The Silmarillion for People Who Don't Want to Read It, Part 4: Of Elwë and Melian and the Journey to Valinor

*sidles up to you*

HEY HEY HEY.

LONG TIME NO SIL.

*holds out cupcakes as peace offering*

Ughhh I'm sorry for the long wait. I guess this isn't going to be so much a weekly/monthly thing as as series completed slowly over the time of my blog.

Anyway, here's part 4, and enjoy. :)

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Now, on the journey to Valinor, several interesting things happened.

The first was that Elwë got a girlfriend.

Er, wife.

You see, there was a Maia (angel of lesser power than the Valar, remember) named Melian. She loved Middle-earth, and often left Valinor to walk through it. She was much beloved by all the birds, but especially the nightingales, and she would wander under the shadows of the great trees and sing with her birds.

Now, it just happened that one night after a long march, Elwë decided to go on a walk over to the Noldor camp. He set off and was wandering about when he got lost (great going Elwë) and suddenly heard the beautiful song of the nightingales. Enchanted, he followed their song until he came across a clearing where he saw Melian and fell instantly in love with her and she with him. He went up to her and took her hand, and a spell was laid upon them so that they stood there for a very, very long time before moving or speaking again. His kin came to look for him but could not find him, and so his brother Olwë became king of the Teleri and led them from thereon in their journey to Valinor. But Elwë stayed in Beleriand (the specific section of Arda where most of this takes place, commonly thought to be northwest of Middle-earth) with Melian, and they set up a kingdom in the forest of Doriath in the halls of Menegroth, and Elwë gathered to him to be his subjects some Elves who were with their descendants known as the Sindar. And Elu Thingol he was renamed and is generally known as in the history books. Therefore, from now on in this series he shall be called Thingol.

Meanwhile, the Noldor and Vanyar (because of stopping to look for Elwë/Thingol, the Teleri were far behind them) arrived at the shores of Middle-earth. They were stumped as to how to get across, having no boats nor the knowledge of making them, until Ulmo came and thought of a solution. He uprooted an island from the middle of the sea, dragged it over to the shores of Middle-earth, and anchored it there while the Noldor and Vanyar climbed on. Then he uprooted it again and dragged it all the way back over the sea to Aman, where the Noldor and Vanyar all happily disembarked and began to start their new lives in the Undying Lands.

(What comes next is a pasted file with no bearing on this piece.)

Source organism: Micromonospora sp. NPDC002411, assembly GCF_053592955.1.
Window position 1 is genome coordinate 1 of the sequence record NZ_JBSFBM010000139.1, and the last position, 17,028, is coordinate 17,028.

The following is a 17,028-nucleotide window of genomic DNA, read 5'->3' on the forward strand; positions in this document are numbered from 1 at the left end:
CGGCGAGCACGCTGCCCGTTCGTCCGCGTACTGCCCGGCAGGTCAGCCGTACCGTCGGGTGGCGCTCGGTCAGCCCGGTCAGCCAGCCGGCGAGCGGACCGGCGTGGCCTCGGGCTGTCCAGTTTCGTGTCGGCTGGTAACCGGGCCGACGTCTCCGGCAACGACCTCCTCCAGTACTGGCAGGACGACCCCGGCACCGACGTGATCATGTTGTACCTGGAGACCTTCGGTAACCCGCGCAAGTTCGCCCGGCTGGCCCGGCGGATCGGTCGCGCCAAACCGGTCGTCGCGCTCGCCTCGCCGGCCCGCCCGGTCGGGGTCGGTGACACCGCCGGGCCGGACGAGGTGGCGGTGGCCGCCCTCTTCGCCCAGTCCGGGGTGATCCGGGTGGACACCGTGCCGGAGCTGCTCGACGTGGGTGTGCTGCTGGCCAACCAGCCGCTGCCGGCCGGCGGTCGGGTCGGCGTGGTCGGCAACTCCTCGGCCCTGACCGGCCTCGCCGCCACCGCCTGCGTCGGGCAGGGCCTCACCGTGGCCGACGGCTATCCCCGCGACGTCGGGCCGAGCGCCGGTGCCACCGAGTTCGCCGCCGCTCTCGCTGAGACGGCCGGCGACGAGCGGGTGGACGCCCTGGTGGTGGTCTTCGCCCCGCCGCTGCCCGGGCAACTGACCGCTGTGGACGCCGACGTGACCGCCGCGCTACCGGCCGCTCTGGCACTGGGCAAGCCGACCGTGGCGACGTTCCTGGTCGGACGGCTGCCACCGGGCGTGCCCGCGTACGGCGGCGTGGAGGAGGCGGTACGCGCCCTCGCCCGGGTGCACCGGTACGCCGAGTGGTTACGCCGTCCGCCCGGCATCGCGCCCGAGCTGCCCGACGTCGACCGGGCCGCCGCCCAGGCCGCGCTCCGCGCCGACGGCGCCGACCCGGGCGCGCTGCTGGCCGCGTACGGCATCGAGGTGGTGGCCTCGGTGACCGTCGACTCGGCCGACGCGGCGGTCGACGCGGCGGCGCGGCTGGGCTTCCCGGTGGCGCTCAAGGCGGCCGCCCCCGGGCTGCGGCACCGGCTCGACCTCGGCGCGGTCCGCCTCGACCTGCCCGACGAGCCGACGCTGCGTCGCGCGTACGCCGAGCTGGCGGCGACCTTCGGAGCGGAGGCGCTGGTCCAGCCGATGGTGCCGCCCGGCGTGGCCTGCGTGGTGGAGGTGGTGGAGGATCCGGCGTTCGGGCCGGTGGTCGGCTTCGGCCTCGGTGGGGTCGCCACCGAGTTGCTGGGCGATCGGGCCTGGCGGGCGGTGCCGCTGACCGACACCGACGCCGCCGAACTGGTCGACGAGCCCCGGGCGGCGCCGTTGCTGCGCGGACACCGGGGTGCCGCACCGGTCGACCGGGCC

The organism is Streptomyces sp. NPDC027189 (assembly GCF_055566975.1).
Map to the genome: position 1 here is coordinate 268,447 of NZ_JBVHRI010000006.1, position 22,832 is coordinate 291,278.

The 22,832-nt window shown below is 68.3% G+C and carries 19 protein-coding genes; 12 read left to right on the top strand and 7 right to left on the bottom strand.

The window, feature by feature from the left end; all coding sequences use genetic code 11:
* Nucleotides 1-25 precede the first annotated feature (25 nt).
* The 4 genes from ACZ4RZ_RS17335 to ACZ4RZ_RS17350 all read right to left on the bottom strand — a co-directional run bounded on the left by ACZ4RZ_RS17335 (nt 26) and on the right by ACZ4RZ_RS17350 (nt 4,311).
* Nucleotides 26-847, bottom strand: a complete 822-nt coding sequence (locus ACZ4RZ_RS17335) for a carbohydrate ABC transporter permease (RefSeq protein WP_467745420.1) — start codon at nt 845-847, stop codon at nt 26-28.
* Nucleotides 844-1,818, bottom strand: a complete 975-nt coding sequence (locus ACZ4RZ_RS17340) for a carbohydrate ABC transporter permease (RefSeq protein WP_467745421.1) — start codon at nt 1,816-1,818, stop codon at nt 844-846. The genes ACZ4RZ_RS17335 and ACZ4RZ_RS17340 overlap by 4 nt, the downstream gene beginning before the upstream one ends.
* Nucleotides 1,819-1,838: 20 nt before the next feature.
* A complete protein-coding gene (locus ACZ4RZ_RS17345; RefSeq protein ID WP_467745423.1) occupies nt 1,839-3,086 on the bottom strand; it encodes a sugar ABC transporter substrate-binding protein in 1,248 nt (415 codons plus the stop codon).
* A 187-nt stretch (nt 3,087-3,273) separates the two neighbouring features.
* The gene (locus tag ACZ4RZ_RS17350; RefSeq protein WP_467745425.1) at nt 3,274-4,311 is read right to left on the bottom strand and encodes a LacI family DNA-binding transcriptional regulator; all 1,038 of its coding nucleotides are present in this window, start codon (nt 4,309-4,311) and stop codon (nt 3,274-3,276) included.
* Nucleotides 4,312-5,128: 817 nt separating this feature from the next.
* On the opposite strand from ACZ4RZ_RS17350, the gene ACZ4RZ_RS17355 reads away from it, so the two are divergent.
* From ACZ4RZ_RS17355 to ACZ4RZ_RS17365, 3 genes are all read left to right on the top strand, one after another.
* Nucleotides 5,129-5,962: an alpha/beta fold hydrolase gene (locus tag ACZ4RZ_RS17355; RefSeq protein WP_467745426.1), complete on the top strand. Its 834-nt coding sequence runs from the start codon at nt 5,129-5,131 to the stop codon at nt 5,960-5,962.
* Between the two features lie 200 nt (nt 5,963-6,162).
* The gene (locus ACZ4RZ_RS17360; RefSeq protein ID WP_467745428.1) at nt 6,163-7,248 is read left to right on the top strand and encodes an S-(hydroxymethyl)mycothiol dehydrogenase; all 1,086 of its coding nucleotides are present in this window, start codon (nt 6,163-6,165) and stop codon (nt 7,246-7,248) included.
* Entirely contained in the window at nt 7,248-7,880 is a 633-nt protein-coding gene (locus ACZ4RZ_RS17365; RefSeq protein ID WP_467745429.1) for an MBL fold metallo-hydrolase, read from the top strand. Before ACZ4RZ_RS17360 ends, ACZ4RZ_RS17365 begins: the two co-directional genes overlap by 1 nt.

Now, the Teleri arrived on the scene too late for this - the island was already gone. So they lingered by the shores sorrowfully, calling out to Ulmo to come take them. Ossë was thrilled they had been left behind, for now perhaps he could have Elves of his own, and he began to teach them of songs of the sea and of building ships, and for a while they lived there. But after a while, Ulmo dragged the island back over the sea, and the main host of the Teleri embarked and set off for Valinor, leaving an upset Ossë behind. (A few of the Teleri did stay, however, and these were the first shipbuilders and mariners in Middle-earth, headed by Círdan the Shipwright (you may have heard of him.))

As the Teleri on the island drew closer to Aman, Ossë begged Ulmo to stay their voyage and send them back. The Teleri heard his voice and recognized it, and they also begged Ulmo to not bring them onto Aman. Thus Ulmo anchored the island in a bay by the shores of Aman, and it was afterwards called Tol Eressëa - remember it, it's an important place. Henceforth there the Teleri dwelt, separated from their kin the Noldor and Vanyar, and over time their speech was sundered from that of the other Elves as well.


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WELL, THAT'S ALL FOR TODAY.

PLANT A TREE.

HUG A DWARF.

AND REMEMBER THAT YOU ARE ALL VERY BEAUTIFUL PICKLES.

Namarië,
Ellie

2 comments:

  1. The names are so hard to keep track of.

    The uprooting islands was an interesting workaround for the boats.
    It's like when you're learning a new language and have to explain the thing without using that word you don't know.

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    Replies
    1. I know. It'll only get worse in the next part.
      I know. Not the first thing I would have thought of, to be honest, but it seemed to work well.
      Or define a word without using the word in the definition. Or, even worse, having an idea to do a thing but not knowing how to do the thing or being able to explain the thing.

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